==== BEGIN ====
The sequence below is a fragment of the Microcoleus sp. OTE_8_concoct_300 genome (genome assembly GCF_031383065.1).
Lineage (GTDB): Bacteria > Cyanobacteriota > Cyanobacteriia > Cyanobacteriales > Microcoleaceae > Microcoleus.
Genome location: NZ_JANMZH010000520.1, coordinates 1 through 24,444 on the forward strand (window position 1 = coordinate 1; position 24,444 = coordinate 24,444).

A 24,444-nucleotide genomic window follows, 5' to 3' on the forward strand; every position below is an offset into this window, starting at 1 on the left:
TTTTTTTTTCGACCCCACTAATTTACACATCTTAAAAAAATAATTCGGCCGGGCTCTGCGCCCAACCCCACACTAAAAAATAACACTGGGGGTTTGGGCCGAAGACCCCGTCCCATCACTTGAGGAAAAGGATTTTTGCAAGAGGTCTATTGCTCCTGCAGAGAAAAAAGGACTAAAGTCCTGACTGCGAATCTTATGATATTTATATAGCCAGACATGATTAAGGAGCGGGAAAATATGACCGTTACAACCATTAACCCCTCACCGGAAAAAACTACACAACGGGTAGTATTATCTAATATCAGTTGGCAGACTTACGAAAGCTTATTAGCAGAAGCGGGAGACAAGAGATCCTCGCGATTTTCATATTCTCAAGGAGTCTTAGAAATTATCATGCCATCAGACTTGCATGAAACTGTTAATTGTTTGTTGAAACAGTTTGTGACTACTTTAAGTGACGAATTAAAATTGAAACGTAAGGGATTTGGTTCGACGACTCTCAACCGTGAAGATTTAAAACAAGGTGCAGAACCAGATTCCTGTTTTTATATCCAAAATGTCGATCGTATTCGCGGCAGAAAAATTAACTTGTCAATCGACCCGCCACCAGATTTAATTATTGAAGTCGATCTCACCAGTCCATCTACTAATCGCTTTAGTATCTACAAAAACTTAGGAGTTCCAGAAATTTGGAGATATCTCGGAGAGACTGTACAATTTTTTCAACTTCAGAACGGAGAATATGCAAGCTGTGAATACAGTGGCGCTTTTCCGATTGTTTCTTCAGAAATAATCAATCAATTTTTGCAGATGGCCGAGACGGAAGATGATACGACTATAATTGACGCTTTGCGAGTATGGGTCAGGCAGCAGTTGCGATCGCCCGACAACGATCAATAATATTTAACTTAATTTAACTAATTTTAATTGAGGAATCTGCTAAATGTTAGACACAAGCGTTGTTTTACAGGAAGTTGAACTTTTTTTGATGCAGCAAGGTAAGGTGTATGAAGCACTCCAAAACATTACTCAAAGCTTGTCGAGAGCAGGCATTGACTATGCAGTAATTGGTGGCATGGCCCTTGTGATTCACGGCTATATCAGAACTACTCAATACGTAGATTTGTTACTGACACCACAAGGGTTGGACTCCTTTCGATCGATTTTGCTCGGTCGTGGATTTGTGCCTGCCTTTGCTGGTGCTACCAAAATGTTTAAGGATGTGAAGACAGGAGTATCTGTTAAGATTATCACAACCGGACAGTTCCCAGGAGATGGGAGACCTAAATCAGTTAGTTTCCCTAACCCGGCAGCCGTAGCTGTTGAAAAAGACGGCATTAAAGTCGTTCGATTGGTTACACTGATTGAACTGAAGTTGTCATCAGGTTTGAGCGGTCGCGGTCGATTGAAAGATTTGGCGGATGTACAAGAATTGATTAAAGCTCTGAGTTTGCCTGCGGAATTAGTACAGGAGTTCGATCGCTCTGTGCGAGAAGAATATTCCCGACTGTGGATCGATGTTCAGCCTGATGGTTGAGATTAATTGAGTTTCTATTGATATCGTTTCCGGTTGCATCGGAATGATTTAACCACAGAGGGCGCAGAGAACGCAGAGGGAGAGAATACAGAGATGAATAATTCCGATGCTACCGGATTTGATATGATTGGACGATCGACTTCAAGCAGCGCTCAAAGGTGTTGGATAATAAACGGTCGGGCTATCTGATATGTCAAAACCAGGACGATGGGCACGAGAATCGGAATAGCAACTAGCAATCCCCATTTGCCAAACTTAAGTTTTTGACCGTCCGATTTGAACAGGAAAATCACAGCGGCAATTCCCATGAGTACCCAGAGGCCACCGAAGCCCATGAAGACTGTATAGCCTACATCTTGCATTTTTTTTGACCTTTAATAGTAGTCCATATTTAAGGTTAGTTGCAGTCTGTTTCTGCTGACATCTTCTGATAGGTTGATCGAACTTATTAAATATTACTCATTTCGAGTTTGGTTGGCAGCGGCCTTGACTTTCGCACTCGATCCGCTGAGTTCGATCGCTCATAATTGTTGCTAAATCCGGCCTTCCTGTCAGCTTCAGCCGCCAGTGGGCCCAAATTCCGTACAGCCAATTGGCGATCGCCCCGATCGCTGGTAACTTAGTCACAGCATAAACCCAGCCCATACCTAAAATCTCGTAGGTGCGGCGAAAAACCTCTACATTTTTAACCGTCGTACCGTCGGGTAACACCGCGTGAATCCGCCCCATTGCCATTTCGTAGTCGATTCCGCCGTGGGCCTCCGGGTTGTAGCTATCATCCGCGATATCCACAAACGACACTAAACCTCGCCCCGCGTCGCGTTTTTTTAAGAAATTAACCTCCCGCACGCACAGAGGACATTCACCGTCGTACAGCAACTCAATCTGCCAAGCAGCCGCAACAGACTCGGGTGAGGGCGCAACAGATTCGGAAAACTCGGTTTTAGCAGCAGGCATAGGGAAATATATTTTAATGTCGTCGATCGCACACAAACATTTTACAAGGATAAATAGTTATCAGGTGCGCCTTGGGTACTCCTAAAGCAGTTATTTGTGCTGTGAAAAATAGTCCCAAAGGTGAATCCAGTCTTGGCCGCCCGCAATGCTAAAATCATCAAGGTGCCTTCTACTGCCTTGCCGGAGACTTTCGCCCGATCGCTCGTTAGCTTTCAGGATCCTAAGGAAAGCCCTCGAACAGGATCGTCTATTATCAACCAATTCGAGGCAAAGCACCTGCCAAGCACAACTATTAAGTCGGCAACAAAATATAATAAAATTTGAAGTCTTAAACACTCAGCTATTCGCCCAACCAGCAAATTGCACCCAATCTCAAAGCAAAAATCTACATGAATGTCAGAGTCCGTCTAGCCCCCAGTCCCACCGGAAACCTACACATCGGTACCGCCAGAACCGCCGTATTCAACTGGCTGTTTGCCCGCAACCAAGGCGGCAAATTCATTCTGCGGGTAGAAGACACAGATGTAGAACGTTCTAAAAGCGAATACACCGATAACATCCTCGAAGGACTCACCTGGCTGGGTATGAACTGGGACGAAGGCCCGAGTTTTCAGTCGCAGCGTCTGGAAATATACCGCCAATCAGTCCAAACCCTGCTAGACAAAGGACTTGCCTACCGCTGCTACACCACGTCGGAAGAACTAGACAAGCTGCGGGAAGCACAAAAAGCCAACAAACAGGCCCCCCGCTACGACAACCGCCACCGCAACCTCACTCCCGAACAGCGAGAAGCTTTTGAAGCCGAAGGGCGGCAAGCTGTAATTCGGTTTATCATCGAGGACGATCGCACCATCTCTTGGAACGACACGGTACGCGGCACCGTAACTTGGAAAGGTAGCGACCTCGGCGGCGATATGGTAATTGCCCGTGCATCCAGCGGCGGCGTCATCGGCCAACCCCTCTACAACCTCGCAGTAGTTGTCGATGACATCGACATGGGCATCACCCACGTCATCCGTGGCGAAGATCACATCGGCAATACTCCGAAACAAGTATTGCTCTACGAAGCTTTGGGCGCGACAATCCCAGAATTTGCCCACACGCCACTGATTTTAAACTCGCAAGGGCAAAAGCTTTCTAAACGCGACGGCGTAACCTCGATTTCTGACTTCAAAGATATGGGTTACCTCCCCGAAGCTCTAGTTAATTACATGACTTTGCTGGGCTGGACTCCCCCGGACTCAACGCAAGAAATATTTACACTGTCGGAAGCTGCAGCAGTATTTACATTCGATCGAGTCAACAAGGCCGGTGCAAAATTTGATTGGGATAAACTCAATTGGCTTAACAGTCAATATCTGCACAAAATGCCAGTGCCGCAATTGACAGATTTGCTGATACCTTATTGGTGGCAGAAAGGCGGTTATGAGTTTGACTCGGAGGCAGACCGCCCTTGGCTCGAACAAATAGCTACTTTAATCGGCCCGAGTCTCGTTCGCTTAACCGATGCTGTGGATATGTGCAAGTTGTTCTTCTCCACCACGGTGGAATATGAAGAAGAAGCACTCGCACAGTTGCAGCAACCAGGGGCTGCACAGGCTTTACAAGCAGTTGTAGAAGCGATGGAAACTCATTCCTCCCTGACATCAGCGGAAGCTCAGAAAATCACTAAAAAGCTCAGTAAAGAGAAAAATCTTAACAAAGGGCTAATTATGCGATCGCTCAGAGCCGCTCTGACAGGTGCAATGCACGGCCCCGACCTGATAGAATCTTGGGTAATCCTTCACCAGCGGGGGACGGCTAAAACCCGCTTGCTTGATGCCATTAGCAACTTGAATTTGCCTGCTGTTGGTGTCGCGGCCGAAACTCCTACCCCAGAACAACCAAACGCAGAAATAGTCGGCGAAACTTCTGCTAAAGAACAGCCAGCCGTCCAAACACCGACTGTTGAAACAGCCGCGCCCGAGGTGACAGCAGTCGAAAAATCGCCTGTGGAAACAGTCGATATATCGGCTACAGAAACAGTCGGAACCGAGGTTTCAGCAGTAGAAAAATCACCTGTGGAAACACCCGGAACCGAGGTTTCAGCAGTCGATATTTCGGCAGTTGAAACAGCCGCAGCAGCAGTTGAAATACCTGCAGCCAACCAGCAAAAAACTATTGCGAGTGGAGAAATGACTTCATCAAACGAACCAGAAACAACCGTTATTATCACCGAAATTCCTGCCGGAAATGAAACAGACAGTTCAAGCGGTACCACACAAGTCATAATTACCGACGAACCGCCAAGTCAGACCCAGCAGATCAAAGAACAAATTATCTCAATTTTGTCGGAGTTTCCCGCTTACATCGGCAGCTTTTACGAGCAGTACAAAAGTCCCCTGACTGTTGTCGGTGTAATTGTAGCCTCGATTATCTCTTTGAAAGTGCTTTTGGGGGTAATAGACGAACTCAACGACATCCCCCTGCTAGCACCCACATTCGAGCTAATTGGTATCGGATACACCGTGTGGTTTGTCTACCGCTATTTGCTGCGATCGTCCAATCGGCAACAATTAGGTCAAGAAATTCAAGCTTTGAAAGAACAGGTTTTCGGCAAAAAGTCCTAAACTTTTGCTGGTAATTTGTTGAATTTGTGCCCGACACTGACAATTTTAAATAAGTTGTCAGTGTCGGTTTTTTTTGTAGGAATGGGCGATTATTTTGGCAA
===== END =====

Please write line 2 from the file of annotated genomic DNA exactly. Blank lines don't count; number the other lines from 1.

Lineage (GTDB): Bacteria > Cyanobacteriota > Cyanobacteriia > Cyanobacteriales > Microcoleaceae > Microcoleus.